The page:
What is cuneiform?
Some three thousand years of human achievement, documenting
a period which saw many "firsts" of civilisation,
are locked up in a vast archive of documents that few people
can read. These documents are the clay tablets containing
the cuneiform ("wedge-shaped") script that was the
written means of communication in the ancient near east from
the beginning of history until New Testament times.
The history of cuneiform begins at the end of the fourth
millennium B.C. at a city called Uruk. Several thousand tablets
have been found there written in a pictographic script. This
script comprised about 1000 or so signs, including mostly
pictographs - representing an object by drawing it or a significant
part of it - but also some more abstract signs. Additional
signs could be made by combining or adapting existing signs.
The signs were drawn into wet clay using a pointed stylus.
Most texts from this period are administrative in nature,
the rest being school texts, designed to help teach scribes
the cuneiform system. Although these pictographs could theoretically
be read in any language, there are indications that the language
written is Sumerian.
Several important changes took place over an extended period
of time. Signs were no longer drawn but rather impressed using
a square-ended stylus, producing stylised signs made up of
wedge shapes (depicted
here) hence the name cuneiform, derived from the
Latin word cuneus meaning "wedge". Also,
by about 2800 B.C., the script became more explicit; that
is to say, signs were now also used to indicate sounds and
grammatical elements, making it absolutely clear that Sumerian
is the language in which the texts are written.
With use of the rebus principle - where words (or syllables)
are represented using signs which represent words that sound
like the intended word - and by using signs to represent a
series of semantically related items (for instance, using
the sign representing the word for "mouth" to represent
also the words for "voice" and "speak"),
cuneiform was able to write anything required. Cuneiform came
to be used for increasingly diverse practical purposes, as
well as being the vehicle of the world's first literature.
The practical purposes to which cuneiform was put included
tasks such as the recording of incomes and expenditures of
large households, drawing up contracts and the writing of
legal texts, letters, records of public building projects
and wars to name only some of the most salient applications.
The material conventionally referred to by Assyriologists
as "literary" included not only hymns, prayers,
myths, legends, proverbs and wise sayings but also handbooks
on the interpretation of natural and invoked phenomena, medical
and mathematical texts, school texts, recipes, technical instructions
and much more besides.
The range of uses to which cuneiform was put was almost matched
by the variety of surfaces upon which it was written. Most
commonly, the clay was shaped into tablets, ranging in size
from small tablets which could be held in the palm of the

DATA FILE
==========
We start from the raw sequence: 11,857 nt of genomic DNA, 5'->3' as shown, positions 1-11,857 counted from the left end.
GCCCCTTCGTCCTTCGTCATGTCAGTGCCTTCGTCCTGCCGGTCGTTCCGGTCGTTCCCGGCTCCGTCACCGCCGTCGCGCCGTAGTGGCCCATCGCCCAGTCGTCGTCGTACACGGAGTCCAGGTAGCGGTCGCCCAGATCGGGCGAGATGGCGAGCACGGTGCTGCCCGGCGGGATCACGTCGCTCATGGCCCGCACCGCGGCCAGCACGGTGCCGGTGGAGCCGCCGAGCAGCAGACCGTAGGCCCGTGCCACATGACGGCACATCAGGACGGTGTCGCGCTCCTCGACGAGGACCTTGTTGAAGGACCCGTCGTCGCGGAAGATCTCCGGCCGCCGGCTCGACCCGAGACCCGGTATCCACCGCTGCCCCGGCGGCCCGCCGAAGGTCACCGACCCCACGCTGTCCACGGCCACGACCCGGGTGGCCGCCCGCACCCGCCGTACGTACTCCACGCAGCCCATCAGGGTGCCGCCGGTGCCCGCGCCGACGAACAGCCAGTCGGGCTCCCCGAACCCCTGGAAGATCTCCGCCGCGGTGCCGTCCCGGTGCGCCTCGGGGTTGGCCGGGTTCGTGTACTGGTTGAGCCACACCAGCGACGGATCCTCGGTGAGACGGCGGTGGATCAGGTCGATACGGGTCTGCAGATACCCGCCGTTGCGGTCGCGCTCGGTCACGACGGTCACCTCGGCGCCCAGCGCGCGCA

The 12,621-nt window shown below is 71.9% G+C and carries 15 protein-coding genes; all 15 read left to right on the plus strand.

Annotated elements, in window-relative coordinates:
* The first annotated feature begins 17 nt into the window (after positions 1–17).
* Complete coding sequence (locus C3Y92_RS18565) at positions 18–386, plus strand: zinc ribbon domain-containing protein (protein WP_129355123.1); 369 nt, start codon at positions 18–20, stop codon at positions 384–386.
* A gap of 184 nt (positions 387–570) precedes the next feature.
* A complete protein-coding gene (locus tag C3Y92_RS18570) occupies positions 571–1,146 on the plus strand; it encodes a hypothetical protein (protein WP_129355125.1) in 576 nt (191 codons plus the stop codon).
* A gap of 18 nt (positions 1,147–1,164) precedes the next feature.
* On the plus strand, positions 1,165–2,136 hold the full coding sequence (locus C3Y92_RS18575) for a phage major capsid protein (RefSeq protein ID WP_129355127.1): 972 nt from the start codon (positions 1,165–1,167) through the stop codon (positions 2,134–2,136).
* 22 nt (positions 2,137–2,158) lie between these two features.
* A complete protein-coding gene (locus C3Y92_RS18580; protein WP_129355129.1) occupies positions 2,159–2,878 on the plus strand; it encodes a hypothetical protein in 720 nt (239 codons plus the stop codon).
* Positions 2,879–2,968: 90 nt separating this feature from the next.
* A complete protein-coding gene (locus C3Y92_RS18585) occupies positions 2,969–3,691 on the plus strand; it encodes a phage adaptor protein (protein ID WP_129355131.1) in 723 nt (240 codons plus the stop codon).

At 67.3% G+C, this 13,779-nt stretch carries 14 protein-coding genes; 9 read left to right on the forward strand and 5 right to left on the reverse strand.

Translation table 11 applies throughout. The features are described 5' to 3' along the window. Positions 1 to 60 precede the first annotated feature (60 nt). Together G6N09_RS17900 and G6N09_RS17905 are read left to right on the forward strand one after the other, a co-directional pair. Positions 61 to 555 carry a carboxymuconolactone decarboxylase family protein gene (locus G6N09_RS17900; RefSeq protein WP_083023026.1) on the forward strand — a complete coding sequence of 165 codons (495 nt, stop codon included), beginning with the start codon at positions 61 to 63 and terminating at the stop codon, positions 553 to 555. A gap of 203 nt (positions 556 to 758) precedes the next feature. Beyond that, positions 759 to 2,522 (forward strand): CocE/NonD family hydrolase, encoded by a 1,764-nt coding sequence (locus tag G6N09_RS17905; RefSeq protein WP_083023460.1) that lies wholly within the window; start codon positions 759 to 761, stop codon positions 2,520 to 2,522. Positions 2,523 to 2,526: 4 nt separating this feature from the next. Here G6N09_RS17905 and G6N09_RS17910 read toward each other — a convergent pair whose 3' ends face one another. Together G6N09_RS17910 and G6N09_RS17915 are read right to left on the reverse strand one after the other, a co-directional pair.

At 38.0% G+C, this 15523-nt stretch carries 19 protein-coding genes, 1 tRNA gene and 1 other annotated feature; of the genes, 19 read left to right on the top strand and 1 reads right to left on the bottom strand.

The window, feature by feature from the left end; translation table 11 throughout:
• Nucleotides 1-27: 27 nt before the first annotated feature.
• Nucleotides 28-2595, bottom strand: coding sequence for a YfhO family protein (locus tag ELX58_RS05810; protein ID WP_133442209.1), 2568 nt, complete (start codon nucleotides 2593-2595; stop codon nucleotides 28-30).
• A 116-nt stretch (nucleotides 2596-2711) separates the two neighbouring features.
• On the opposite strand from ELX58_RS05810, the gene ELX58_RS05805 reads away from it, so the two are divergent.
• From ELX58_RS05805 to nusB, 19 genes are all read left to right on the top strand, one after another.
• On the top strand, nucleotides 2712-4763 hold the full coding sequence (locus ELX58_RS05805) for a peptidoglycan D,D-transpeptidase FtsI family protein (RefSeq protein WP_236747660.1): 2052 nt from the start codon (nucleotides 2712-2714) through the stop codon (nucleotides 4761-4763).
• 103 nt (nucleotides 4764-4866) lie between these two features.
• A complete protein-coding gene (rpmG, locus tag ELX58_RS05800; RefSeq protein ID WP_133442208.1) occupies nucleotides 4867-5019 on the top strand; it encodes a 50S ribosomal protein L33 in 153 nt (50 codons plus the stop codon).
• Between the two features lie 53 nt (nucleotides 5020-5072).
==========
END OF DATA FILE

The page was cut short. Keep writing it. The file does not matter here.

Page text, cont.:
hand to very large tablets that could only be held with both
|A clay tablet inscribed with cuneiform.
This tablet is still partially enclosed in its clay envelope.
Clay could also be shaped into cones, cylinders and prisms.
|A clay cone inscribed with cuneiform
||A clay prism inscribed with cuneiform
Apart from tablets of various shapes and sizes, cuneiform
inscriptions were often inscribed for monumental or dedicatory
purposes on large slabs of stone, on metal or precious stones,
or even on the rock faces of mountains. Cuneiform was also
written on wax and painted onto tablets with ink but few remains
of this type of writing have survived.
As the centuries passed, the cuneiform script came to be
used by other peoples, and for other languages, including
Akkadian, Eblaite, Elamite, Hittite, Hurrian, Urartian and
even Aramaic. And it underwent many changes, systemisation
and simplifications including scribal modifications that affected
the appearance and use of individual signs. The script followed
different paths of evolution in different areas, while maintaining
its identity as one script apart from the Ugaritic and Persian
cuneiform systems. Cuneiform was used as late as the first
century A.D., more than three thousand years after it first
appeared. Although the variation exhibited by cuneiform across
the geographical and chronological spectra may be regarded
as a curse by some, it is certainly a blessing for the historian.
Once the palaeography has been established, analysis of the
script can provide clues to the provenance and date of inscriptions;
this in turn can sometimes help date whatever it was written
upon, the archaeological layer in which it was found, as well
as other artefacts found in those layers.
To learn more about cuneiform, how it works and what is was
used for, an excellent introduction is provided by: C. B.
F. Walker (1987) Reading the Past: Cuneiform. London,
Published for the Trustees of the British Museum by British
Museum Publications. Another account can be found in Section
3 (pp. 33-72) of P. Daniels, and W. Bright (1996) The world's
writing systems. New York, Oxford; Oxford University Press.
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